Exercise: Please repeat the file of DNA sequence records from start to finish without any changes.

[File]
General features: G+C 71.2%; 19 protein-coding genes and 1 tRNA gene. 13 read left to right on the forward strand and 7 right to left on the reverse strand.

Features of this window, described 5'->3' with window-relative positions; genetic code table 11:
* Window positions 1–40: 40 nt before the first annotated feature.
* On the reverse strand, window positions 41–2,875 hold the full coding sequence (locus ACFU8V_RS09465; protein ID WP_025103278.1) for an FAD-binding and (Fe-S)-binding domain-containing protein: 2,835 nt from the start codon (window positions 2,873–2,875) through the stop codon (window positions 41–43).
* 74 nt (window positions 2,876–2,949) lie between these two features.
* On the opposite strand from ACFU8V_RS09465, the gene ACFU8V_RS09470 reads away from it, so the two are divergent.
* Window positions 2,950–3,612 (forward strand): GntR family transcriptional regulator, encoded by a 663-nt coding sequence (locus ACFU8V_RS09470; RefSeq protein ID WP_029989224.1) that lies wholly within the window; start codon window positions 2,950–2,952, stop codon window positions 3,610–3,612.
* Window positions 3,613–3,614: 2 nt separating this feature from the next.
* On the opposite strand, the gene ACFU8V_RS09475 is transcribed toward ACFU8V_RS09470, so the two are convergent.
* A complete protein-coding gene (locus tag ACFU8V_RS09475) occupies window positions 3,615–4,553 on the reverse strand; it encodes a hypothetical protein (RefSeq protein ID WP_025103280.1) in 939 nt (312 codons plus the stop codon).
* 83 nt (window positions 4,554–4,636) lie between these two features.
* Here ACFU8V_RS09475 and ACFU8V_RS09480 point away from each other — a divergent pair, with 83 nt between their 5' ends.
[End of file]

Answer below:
General features: G+C 71.2%; 19 protein-coding genes and 1 tRNA gene. 13 read left to right on the forward strand and 7 right to left on the reverse strand.

Features of this window, described 5'->3' with window-relative positions; genetic code table 11:
* Window positions 1–40: 40 nt before the first annotated feature.
* On the reverse strand, window positions 41–2,875 hold the full coding sequence (locus ACFU8V_RS09465; protein ID WP_025103278.1) for an FAD-binding and (Fe-S)-binding domain-containing protein: 2,835 nt from the start codon (window positions 2,873–2,875) through the stop codon (window positions 41–43).
* 74 nt (window positions 2,876–2,949) lie between these two features.
* On the opposite strand from ACFU8V_RS09465, the gene ACFU8V_RS09470 reads away from it, so the two are divergent.
* Window positions 2,950–3,612 (forward strand): GntR family transcriptional regulator, encoded by a 663-nt coding sequence (locus ACFU8V_RS09470; RefSeq protein ID WP_029989224.1) that lies wholly within the window; start codon window positions 2,950–2,952, stop codon window positions 3,610–3,612.
* Window positions 3,613–3,614: 2 nt separating this feature from the next.
* On the opposite strand, the gene ACFU8V_RS09475 is transcribed toward ACFU8V_RS09470, so the two are convergent.
* A complete protein-coding gene (locus tag ACFU8V_RS09475) occupies window positions 3,615–4,553 on the reverse strand; it encodes a hypothetical protein (RefSeq protein ID WP_025103280.1) in 939 nt (312 codons plus the stop codon).
* 83 nt (window positions 4,554–4,636) lie between these two features.
* Here ACFU8V_RS09475 and ACFU8V_RS09480 point away from each other — a divergent pair, with 83 nt between their 5' ends.